In yet another setback for the Mountain Valley Pipeline (MVP), the U.S. Court of Appeals for the Fourth Circuit has rescinded permission for all construction activities in the Jefferson National Forest (JNF) in West Virginia and Virginia.
Responding to cases brought by the Sierra Club, Wild Virginia and Appalachian Voices, the federal appeals court vacated the U.S. Forest Service (USFS) and Bureau of Land Management's (BLM) decision to allow MVP to cross a 3.5 mile segment of the JNF in Giles and Montgomery counties, VA, and Monroe County, WV, where it would traverse the Appalachian Trail at one spot near the states’ border.
The court sided with the environmental coalition’s arguments that the USFS had improperly concluded that sedimentation and erosion impacts of the pipeline could be mitigated. It also found that the USFS violated its 2012 forest planning rule and that the BLM violated the Mineral Leasing Act by approving a new right-of-way across the JNF.
The Sierra Club said Friday after the decision that MVP should halt work within the forest immediately. It also said the decision could have an impact beyond the 3.5 mile segment running through the JNF.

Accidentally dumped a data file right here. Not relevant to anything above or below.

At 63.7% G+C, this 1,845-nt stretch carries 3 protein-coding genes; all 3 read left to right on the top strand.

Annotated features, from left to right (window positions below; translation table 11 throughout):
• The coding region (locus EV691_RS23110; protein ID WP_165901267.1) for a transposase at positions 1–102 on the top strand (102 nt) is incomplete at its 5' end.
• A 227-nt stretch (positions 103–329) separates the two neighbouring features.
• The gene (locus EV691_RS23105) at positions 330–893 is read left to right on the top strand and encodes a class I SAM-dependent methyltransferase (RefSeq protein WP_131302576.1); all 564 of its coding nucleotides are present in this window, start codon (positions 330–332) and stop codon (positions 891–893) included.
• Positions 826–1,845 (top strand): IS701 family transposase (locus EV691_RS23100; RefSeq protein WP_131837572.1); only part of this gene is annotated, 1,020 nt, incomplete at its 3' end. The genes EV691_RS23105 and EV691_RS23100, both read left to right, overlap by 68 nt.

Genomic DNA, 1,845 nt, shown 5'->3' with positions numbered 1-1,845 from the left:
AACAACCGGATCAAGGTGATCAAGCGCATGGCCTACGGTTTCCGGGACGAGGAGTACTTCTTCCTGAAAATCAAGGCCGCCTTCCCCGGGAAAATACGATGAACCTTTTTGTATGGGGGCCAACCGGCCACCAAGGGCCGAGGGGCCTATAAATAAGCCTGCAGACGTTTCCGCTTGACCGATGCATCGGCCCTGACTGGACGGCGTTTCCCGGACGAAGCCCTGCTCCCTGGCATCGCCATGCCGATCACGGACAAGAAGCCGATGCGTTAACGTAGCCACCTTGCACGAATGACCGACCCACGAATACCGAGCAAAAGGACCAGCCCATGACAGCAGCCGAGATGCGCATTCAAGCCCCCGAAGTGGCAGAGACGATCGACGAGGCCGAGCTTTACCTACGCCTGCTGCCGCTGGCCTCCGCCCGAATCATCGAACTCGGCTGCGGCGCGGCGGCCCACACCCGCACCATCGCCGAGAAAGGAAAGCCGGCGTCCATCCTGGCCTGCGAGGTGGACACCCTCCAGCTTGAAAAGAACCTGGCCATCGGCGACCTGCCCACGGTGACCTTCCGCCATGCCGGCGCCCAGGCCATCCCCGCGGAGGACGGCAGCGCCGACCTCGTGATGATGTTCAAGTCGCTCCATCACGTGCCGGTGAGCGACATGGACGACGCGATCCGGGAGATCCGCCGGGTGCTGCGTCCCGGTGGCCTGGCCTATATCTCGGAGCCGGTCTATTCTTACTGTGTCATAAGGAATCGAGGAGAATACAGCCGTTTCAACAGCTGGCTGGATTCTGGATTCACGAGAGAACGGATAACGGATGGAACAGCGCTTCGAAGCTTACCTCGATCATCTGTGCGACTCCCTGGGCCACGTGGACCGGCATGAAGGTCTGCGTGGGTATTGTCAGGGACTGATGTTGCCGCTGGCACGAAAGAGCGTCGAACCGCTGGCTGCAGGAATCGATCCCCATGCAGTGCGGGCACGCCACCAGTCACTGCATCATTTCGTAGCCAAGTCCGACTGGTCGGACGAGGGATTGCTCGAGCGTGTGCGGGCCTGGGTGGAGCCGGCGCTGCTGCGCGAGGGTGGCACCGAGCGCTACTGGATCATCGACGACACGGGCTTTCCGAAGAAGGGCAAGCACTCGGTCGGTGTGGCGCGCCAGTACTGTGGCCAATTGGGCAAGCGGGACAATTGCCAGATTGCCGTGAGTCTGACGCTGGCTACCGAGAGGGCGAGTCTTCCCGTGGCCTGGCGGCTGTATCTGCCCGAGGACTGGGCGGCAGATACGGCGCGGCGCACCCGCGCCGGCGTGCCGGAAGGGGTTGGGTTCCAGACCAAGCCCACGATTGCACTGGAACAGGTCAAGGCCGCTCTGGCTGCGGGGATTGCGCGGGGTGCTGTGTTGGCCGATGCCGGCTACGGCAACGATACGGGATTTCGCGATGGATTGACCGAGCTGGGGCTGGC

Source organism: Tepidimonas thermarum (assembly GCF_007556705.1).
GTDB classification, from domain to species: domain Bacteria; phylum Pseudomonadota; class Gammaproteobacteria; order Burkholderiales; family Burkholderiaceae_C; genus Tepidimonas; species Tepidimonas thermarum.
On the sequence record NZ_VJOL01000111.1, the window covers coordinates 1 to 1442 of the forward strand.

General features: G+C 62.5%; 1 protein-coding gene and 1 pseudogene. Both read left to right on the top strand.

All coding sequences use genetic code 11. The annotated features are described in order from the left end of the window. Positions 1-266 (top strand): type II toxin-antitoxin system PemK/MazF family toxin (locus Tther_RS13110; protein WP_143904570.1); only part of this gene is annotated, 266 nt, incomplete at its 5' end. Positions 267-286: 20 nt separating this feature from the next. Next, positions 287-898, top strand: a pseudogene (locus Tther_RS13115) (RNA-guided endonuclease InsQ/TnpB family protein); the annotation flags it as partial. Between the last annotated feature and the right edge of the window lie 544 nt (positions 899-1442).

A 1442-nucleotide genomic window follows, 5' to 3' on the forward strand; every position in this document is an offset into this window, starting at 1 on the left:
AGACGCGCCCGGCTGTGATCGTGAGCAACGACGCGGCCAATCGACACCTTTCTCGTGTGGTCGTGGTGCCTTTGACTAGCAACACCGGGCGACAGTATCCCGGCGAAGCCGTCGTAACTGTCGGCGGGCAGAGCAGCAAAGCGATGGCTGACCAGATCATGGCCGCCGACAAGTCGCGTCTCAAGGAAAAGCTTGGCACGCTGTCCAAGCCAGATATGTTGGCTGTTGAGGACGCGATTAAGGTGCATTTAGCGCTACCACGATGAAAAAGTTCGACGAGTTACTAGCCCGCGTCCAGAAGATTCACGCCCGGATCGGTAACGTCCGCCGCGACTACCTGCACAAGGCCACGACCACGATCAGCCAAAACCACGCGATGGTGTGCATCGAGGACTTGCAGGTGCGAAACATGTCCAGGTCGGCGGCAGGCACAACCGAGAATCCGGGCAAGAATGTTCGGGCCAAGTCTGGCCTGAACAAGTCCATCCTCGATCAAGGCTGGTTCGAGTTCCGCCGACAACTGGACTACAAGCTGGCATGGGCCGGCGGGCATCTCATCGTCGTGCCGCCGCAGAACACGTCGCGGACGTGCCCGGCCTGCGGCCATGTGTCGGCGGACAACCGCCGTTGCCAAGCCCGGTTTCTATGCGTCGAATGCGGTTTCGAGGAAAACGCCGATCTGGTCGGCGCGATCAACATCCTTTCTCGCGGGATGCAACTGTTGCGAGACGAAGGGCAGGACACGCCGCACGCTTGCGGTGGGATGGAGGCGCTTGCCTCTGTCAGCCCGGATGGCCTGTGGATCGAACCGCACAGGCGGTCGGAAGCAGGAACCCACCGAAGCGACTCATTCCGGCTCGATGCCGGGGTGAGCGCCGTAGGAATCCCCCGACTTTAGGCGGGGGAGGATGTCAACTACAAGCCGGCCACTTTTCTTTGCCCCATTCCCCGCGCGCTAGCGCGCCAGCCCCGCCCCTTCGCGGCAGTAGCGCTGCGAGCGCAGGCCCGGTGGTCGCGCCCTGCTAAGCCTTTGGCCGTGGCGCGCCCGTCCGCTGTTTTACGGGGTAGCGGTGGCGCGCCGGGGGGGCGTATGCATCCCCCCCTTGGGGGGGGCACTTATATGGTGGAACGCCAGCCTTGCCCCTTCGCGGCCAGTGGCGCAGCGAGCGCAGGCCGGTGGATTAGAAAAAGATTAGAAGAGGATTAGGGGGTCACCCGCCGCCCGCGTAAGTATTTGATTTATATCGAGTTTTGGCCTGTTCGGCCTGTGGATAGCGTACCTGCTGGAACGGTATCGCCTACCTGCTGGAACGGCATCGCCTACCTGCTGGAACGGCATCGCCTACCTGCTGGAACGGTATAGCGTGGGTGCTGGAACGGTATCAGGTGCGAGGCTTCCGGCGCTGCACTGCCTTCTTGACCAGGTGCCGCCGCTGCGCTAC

“Since the same panel of judges is also reviewing the coalition’s same arguments against Virginia’s certification of MVP pursuant to Section 401 of the Clean Water Act, it could mean trouble for MVP’s route in the entirety of Virginia,” the environmental group said. “Furthermore, Sierra Club and Wild Virginia, together with other organizations, have filed a similar challenge regarding the Atlantic Coast Pipeline.” That case is scheduled for a hearing on Sept. 28.
The court has remanded the matter to the federal agencies for further proceedings consistent with the opinion.
The Fourth Circuit’s latest decision comes in addition to another it recently issued that has already delayed the project by three months. The Sierra Club and other opponents are waging that challenge as well.
MVP is a joint venture of EQT Midstream Partners LP (EQM), NextEra US Gas Assets LLC, Con Edison Transmission Inc., WGL Midstream and RGC Midstream LLC. The pipeline had been scheduled to enter service during the fourth quarter. But the Fourth Circuit’s decision last month to stay a crucial water crossing permit issued by the U.S. Army Corps of Engineers has prevented some work from progressing on the 300-mile pipeline.
The project is now targeting a 1Q2019 in-service date. The Army Corps recently filed a motion to lift the stay of the Nationwide Permit 12, which allows contractors to trench through the bottom of streams and rivers, arguing that it’s addressed the issues involved. EQM said Thursday it expects briefing to conclude this month, allowing the court to review and rule on the motion.
MVP would move 2 Bcf/d from West Virginia to Virginia and connect with the Transcontinental Gas Pipe Line to move more Appalachian natural gas to Southeast markets. FERC issued a certificate for the project in October, and it has faced staunch opposition since.